A simple-minded way of managing window configs in emacs
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README.rst

eyebrowse

https://raw.github.com/wasamasa/eyebrowse/master/img/eyebrows.gif

About

eyebrowse is a global minor mode for Emacs that allows you to manage your window configurations in a simple manner, just like tiling window managers like i3wm with their workspaces do. It displays their current state in the modeline by default. The behaviour is modeled after ranger, a file manager written in Python.

Screenshot

https://raw.github.com/wasamasa/eyebrowse/master/img/scrot.png

See the lighter and the modeline indicator at the right side of the bottom modeline? That's what you get to see after enabling eyebrowse.

Installation

Install via package.el from the Marmalade or MELPA (stable) repository by setting them up if you haven't already and executing M-x package-install RET eyebrowse RET.

Quick Tutorial

Use M-x eyebrowse-mode to enable eyebrowse interactively. If you want to enable it automatically on startup, add (eyebrowse-mode t) to your init file (either ~/.emacs or ~/.emacs.d/init.el).

You start with your current window config on slot 1. Once you hit C-c C-w 2, you will see the modeline indicator appearing and showing slot 1 and 2 with slot 2 slightly emphasized. Slot 1 has been saved automatically for you and contains your last window config. Do something meaningful like a window split, then hit C-c C-w 1. The window config on slot 2 is saved and the window config from slot 1 is loaded. Try switching back and forth between them with C-c C-w ' to get a feeling for how subsequent window manipulations are handled.

To make keeping track of workspaces easier, a tagging feature was added. Use C-c C-w , to set a tag for the current window config, it will both appear in the modeline indicator and when using M-x eyebrowse-switch-to-window-config. Setting the tag to an empty value will undo this change.

Key bindings

The default key bindings are:

Key bind Function
C-c C-w < Switch to previous window config
C-c C-w > Switch to next window config
C-c C-w ' Switch to last window config
C-c C-w " Close current window config
C-c C-w , Rename current window config
C-c C-w 0 Switch to window config 0
... ...
C-c C-w 9 Switch to window config 9

Further Customization

Use M-x customize-group RET eyebrowse for a list of customizable options. The more interesting ones would be eyebrowse-wrap-around and eyebrowse-switch-back-and-forth which affect both wrap around and lazier switching. It is also possible to change the behaviour of creation of new workspaces by customizing eyebrowse-new-workspace. By default the last one is simply cloned, setting it to t will start out with as empty of a slate as possible (by just displaying a single window with the scratch buffer in it).

The prefix for each binding defaults to C-c C-w, but you can change it to something else by customizing eyebrowse-keymap-prefix. If you want to change it in your init file, insert the customization before loading eyebrowse.el. This includes enabling it with an auto-loaded function, such as eyebrowse-setup-evil-keys, eyebrowse-setup-opinionated-keys or eyebrowse-mode.

If you're not happy with the default keybindings, a riskier set can be enabled additionally either by executing M-: (eyebrowse-setup-opinionated-keys) interactively or inserting (eyebrowse-setup-opinionated-keys) in your init file. If the function detects the evil package, it will enable extra key bindings for it as well.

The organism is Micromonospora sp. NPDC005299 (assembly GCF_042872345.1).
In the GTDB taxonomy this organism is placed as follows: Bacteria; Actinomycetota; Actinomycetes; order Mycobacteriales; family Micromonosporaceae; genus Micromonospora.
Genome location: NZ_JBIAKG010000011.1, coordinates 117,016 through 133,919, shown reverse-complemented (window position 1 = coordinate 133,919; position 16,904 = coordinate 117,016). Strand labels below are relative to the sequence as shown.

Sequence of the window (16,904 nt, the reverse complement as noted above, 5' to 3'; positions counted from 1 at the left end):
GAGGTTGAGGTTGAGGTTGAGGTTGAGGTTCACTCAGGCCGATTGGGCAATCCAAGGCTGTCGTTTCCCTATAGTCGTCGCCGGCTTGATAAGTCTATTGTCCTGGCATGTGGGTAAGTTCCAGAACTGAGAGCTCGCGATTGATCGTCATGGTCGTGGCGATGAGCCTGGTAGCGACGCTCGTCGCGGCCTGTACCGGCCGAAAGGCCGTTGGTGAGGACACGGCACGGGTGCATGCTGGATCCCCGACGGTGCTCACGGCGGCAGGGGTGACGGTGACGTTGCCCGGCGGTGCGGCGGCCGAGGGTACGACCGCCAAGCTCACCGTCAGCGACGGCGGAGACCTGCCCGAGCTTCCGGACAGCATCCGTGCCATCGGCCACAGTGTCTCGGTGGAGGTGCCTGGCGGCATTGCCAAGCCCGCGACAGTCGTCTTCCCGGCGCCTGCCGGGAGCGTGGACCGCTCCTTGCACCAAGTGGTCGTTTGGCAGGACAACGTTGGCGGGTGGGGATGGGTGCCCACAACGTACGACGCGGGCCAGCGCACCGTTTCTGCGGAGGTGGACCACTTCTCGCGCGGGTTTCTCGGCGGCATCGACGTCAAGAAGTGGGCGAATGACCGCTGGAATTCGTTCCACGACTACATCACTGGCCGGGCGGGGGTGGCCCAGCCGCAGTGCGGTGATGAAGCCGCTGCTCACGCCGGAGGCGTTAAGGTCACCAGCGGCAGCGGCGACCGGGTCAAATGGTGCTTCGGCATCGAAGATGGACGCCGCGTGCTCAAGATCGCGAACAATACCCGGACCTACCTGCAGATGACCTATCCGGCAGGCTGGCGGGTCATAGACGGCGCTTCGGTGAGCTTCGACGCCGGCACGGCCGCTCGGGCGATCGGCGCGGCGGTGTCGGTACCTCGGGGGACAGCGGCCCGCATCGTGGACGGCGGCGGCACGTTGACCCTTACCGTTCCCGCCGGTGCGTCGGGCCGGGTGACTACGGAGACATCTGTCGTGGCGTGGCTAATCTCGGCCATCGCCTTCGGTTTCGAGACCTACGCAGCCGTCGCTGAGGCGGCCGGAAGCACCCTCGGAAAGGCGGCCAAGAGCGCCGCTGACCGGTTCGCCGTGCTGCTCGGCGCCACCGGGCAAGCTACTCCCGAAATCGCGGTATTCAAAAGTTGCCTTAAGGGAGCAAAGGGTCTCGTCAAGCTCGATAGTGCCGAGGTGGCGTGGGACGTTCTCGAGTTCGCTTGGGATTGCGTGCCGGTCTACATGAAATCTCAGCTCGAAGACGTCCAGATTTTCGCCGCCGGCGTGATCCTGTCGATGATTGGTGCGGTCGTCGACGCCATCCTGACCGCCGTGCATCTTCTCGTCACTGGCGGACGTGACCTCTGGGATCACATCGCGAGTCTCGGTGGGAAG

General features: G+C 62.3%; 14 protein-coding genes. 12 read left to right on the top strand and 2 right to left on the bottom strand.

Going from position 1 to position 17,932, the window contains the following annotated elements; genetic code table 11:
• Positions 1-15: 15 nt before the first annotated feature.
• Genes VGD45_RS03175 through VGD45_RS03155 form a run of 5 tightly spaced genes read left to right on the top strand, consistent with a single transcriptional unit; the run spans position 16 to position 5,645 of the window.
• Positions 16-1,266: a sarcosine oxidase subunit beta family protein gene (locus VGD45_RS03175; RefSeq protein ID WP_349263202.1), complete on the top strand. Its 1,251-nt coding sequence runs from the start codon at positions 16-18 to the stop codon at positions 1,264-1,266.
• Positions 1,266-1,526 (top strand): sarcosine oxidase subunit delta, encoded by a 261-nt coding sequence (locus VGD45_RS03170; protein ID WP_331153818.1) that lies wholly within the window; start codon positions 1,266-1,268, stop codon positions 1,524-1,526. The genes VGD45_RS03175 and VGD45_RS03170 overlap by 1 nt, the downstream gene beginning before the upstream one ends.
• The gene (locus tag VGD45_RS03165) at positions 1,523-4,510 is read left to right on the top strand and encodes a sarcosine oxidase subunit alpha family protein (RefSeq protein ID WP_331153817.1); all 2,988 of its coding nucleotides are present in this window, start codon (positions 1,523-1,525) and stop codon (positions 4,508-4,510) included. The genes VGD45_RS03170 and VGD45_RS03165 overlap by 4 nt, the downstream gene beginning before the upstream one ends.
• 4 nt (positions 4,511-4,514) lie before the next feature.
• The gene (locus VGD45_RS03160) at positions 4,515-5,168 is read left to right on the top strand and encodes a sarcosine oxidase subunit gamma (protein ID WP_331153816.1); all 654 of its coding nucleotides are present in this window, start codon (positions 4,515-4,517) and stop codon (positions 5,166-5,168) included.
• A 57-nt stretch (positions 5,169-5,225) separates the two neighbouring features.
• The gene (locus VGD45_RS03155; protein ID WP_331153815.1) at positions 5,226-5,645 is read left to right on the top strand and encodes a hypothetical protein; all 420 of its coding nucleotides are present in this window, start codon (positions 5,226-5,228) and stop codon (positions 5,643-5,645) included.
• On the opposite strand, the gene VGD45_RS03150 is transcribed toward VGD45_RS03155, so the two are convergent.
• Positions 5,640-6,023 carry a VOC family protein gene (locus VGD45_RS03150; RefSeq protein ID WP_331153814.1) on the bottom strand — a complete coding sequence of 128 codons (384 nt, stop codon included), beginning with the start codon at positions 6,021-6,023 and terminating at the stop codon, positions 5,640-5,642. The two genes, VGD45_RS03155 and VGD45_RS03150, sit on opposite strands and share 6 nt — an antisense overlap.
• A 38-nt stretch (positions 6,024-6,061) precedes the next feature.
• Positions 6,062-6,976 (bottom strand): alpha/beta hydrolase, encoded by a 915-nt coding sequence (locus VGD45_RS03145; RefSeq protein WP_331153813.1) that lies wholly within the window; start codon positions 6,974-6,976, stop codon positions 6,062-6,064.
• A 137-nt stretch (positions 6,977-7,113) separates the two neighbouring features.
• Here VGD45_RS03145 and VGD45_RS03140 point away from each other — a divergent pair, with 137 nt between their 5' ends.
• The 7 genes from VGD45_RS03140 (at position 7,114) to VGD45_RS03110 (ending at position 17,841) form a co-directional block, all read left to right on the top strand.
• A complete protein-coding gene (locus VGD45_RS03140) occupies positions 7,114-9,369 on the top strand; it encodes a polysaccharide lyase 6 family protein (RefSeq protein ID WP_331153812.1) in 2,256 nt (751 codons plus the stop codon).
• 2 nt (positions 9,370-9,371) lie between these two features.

The extra key bindings are:

Key bind Function
C-<, gT Switch to previous window config
C->, gt Switch to next window config
C-', zx Switch to last window config
C-", gc Close current window config
M-0 Switch to window config 0
... ...
M-9 Switch to window config 9

Internals

This mode basically wraps what C-x r w and C-x r j would do, but takes care of automatically saving and loading to a separate data structure for you and does it in a slightly different manner (see window-state-put and window-state-get for more details) to allow for features like persistency in combination with desktop.el.

Notes

The window-state-put and window-state-get functions do not save all window parameters. If you use features like side windows that store the window parameters window-side and window-slot, you will need to customize window-persistent-parameters for them to be saved as well:

(add-to-list 'window-persistent-parameters '(window-side . writable))
(add-to-list 'window-persistent-parameters '(window-slot . writable))

See #52 for further discussion.

Contributing

If you find bugs, have suggestions or any other problems, feel free to report an issue on the issue tracker or hit me up on IRC, I'm always on #emacs. Patches are welcome, too, just fork, work on a separate branch and open a pull request with it.

Alternatives

The two most popular window configuration packages are elscreen and escreen. Both are fairly old and have their share of bugs. The closest package I've found so far to eyebrowse with workspace-specific buffers would be perspective. wconf is a minimal alternative with half the lines of code (and features). To have fancy features such as morphing, try workgroups or workgroups2.

Name

Actually, I wanted to name this mode "eyebrows" for no real reason, but then a silly typo happened. The typo stuck. So did the new name.